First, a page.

The results of the 2021 Census data show that the population in Fort Frances declined by 3.5 per cent, since the last Census in 2016.
This revelation was what Fort Frances Coun. Douglas Judson called bad news for Fort Frances because it has the distinction of having the 25th worst population loss among Canadian cities of 5,000 or greater.
At 4.7 per cent, Dryden is the municipality in Ontario with the highest decline of population.
This also sparked Judson to speak, yet again, of the work that needs to be done in order to build a community that makes for an attractive destination for new residents, investments and businesses.
Judson gave an update during last week’s council meeting, and said that the Census revelations puts the town near the bottom of about 3,500 municipalities across Canada.
“We are competing with municipalities across the region and across Canada to keep young people and attract new families,” Judson said. “Our community is at a turning point, and the decisions which are made in the years ahead will be critical in determining what direction we go.”
Judson said one way this could be addressed is to make sure that municipal decision-making processes are more inclusive of the demographics that could put down roots in town. Numerous studies have recognized that diverse governing bodies make better decisions, he said.
Judson took the council table as an example to drive home his point.
He said while the community is evenly-split between men and women, only two council seats are held by women. With 75 per cent of the community being under 60 years of age, Judson said 71 per cent of council is 60 plus. Even though the Indigenous population males 25 per cent of the community, zero are on council. Judson said 34 per cent of the households in our community have children in them, but none of the people around the council table live in those homes.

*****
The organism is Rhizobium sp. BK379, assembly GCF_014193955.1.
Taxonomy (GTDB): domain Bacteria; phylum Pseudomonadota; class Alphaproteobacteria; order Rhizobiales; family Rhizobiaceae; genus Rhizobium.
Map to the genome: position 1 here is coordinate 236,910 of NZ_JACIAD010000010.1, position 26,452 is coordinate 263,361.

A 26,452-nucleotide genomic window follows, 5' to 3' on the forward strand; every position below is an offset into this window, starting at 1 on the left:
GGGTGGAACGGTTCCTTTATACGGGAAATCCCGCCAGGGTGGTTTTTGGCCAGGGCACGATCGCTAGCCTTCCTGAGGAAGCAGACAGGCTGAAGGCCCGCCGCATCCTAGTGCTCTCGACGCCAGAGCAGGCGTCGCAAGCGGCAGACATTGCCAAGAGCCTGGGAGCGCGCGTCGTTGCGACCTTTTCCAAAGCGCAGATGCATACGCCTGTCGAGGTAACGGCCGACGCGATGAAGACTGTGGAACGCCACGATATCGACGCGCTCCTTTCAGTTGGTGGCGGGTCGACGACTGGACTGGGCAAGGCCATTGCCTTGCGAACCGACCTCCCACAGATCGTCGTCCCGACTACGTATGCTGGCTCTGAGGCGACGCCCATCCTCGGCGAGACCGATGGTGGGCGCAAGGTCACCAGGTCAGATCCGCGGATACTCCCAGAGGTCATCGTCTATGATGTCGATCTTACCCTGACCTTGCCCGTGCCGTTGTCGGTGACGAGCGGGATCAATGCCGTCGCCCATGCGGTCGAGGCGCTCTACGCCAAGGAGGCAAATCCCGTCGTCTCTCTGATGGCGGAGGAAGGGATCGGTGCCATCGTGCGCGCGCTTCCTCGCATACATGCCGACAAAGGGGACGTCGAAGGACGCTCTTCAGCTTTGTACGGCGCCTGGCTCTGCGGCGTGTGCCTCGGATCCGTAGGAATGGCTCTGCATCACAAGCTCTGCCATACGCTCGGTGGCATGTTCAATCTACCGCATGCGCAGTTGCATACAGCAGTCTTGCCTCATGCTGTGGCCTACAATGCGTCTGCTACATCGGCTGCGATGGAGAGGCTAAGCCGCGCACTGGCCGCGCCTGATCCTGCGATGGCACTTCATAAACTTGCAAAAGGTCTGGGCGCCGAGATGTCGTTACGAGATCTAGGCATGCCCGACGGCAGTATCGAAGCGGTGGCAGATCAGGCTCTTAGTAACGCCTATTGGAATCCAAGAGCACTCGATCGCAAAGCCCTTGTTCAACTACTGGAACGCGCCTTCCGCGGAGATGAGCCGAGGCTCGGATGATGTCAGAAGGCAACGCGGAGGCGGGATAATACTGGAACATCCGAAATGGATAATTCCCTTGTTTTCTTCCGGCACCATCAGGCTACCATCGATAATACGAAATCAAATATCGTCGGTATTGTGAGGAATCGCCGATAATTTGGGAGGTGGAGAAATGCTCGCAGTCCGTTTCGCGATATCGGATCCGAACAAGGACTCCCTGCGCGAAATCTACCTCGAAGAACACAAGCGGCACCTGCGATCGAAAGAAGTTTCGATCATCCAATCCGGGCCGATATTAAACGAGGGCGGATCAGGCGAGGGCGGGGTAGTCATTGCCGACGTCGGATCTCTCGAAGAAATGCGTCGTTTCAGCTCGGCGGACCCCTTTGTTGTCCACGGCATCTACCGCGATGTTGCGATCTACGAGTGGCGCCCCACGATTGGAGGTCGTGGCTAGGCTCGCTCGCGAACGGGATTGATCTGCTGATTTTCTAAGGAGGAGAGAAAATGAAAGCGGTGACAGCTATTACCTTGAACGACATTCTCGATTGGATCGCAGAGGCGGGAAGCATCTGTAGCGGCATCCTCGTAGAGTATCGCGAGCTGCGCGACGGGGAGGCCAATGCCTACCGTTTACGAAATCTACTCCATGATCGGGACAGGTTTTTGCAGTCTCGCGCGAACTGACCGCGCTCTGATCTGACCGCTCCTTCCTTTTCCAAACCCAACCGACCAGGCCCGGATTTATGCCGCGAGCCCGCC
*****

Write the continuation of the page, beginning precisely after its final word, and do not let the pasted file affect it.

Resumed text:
“These figures are not purely coincidental. I know from speaking to people who are interested in being part of Council that there are very real systemic barriers to their ability to run, or to serve if elected. Some of these are as simple as scheduling or technology,” he said at the council meeting. “Others are more complicated.”
Judson said he will be an active advocate for diversity, adding that he will bring some proposals to council through the Administration and Finance Executive Committee to address these challenges, with a more extensive governance review planned for the year ahead.
Judson said council is not a rubber stamp for staff, and that as elected officials of the local government, they set the agenda, and not simply follow one.
“We need to address these issues in order to send a clear message that we want the full diversity of our community to have opportunities to be part of this council and civic debate in our community,” he said. “Being age-friendly, in particular, needs to mean that our municipality is friendly to all ages.”
Finally, Judson said he encourages members of council and the public that have specific ideas or suggestions that will support young people, people from equity-seeking groups, or other under-represented cohorts to participate in the work of Council to reach out and share their thoughts.